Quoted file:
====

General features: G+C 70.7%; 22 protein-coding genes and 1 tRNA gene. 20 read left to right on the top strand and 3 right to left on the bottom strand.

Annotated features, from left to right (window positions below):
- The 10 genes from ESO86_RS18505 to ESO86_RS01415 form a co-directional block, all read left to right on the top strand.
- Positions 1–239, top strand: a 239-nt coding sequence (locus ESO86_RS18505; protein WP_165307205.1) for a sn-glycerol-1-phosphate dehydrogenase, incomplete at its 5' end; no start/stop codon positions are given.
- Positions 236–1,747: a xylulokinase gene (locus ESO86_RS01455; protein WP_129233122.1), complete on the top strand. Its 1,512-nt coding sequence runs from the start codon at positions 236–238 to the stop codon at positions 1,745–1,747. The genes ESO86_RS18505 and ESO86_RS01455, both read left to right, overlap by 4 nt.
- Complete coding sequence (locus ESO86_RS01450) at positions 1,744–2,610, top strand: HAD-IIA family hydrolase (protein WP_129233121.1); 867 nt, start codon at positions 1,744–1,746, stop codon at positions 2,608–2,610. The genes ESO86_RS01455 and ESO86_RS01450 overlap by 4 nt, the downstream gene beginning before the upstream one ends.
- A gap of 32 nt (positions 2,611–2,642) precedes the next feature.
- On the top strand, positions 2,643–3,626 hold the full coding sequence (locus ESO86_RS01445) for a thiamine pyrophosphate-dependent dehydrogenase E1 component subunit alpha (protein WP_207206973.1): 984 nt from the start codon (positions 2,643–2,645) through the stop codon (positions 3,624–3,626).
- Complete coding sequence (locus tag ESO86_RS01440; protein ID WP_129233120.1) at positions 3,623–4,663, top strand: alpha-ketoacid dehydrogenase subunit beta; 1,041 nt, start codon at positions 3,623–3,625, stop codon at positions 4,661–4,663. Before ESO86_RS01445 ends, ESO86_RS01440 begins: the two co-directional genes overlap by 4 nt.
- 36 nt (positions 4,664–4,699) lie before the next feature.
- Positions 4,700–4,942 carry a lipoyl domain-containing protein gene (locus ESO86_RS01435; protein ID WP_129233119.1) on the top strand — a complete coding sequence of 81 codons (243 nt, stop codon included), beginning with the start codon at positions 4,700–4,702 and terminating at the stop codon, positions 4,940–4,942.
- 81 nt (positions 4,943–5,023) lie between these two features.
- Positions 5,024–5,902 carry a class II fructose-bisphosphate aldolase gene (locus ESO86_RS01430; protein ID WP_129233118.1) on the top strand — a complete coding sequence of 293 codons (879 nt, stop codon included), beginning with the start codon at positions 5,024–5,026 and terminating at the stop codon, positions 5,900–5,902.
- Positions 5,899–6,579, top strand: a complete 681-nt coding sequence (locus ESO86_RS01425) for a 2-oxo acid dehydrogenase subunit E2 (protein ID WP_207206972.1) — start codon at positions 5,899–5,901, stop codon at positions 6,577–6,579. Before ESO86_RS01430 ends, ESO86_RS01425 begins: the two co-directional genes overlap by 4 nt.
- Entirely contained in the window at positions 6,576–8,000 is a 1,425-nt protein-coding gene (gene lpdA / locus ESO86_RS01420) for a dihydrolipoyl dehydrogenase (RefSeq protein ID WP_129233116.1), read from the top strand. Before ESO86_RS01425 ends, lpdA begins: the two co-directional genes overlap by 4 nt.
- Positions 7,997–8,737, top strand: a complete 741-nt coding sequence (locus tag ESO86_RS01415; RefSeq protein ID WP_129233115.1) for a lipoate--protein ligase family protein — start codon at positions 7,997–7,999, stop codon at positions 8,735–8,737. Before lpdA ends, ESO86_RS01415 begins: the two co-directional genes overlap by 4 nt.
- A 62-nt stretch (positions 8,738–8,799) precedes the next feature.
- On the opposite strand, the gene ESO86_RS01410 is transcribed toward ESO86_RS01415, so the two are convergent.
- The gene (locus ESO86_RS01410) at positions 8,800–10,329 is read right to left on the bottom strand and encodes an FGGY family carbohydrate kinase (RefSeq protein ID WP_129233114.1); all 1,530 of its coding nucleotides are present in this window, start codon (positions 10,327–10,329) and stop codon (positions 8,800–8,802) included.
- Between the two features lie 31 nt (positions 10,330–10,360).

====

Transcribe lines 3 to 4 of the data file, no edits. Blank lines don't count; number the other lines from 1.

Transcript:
- The 10 genes from ESO86_RS18505 to ESO86_RS01415 form a co-directional block, all read left to right on the top strand.
- Positions 1–239, top strand: a 239-nt coding sequence (locus ESO86_RS18505; protein WP_165307205.1) for a sn-glycerol-1-phosphate dehydrogenase, incomplete at its 5' end; no start/stop codon positions are given.